Elements before the brackets

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vsommer
Posts: 2
Joined: Fri Sep 26, 2014 2:02 pm

Elements before the brackets

Postby vsommer » Tue Dec 02, 2014 5:05 pm

Do you include elements from groups 1 and 2 and their charge when you are figuring out the oxidation? These elements appear before the brackets. Thank you!

Patrick Chin 1F
Posts: 45
Joined: Fri Sep 26, 2014 2:02 pm

Re: Elements before the brackets

Postby Patrick Chin 1F » Tue Dec 02, 2014 5:16 pm

Yes, if they come before the brackets, that means they are the cation balancing out the coordinate complex (anion).

Alexandra Bowling 1K
Posts: 11
Joined: Fri Sep 26, 2014 2:02 pm

Re: Elements before the brackets

Postby Alexandra Bowling 1K » Tue Dec 02, 2014 5:48 pm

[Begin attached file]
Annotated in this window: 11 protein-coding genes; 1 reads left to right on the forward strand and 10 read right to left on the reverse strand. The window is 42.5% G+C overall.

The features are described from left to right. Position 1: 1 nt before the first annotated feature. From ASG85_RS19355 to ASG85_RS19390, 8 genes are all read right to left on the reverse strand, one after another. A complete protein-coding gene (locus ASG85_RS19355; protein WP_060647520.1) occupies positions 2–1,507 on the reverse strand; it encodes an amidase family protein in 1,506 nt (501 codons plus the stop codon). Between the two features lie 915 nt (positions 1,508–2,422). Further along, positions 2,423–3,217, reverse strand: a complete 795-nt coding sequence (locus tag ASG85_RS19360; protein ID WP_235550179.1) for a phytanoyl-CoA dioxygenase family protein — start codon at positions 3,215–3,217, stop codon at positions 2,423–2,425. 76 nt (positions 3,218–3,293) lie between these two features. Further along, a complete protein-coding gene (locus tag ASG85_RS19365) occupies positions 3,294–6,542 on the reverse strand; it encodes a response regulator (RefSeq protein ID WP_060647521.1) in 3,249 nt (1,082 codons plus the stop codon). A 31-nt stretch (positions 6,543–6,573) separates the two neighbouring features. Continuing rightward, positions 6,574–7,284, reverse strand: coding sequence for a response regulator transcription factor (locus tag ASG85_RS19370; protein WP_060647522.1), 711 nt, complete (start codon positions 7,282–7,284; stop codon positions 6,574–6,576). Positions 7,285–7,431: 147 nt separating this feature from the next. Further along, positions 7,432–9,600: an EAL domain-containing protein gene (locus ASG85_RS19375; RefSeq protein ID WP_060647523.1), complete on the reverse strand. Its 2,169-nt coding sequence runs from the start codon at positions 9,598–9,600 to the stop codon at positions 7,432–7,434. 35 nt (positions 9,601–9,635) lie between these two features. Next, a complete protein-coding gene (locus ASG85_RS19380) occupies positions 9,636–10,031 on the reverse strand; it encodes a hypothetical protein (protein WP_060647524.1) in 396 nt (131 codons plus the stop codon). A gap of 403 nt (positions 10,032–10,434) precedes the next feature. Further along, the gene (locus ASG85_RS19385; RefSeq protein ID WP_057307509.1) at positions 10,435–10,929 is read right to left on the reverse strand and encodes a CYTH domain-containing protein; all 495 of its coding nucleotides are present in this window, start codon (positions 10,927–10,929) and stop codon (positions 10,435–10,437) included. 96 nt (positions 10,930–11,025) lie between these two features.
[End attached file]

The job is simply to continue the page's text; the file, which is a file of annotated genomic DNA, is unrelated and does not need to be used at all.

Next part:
Can you post an example? I'm not exactly sure what you're talking about.

Justin Le 2I
Posts: 142
Joined: Fri Sep 26, 2014 2:02 pm

Re: Elements before the brackets

Postby Justin Le 2I » Tue Dec 02, 2014 10:12 pm

An example would be K2[Ni(CN)4]

Here, the K is outside the bracket and serving as a cation, just like in KCl.

GinaYoung1L
Posts: 16
Joined: Fri Sep 26, 2014 2:02 pm

Re: Elements before the brackets

Postby GinaYoung1L » Wed Dec 03, 2014 10:47 am

It depends. Are you trying to write out the chemical formula? If so, you need to include the cation or anion outside of the brackets. Remember: cations go before the complex (inside the brackets) and anions go after the complex. At the end, the outside ion(s) and the complex need to balance out so the entire coordination compound is electrically neutral. In the coordination compound, you do not write out the charges of the complex or the outside ions.

Example unrelated to coordination compounds: NaCl, you do not write out the individual charges because the Na+ and the Cl- together form an electrically neutral compound.


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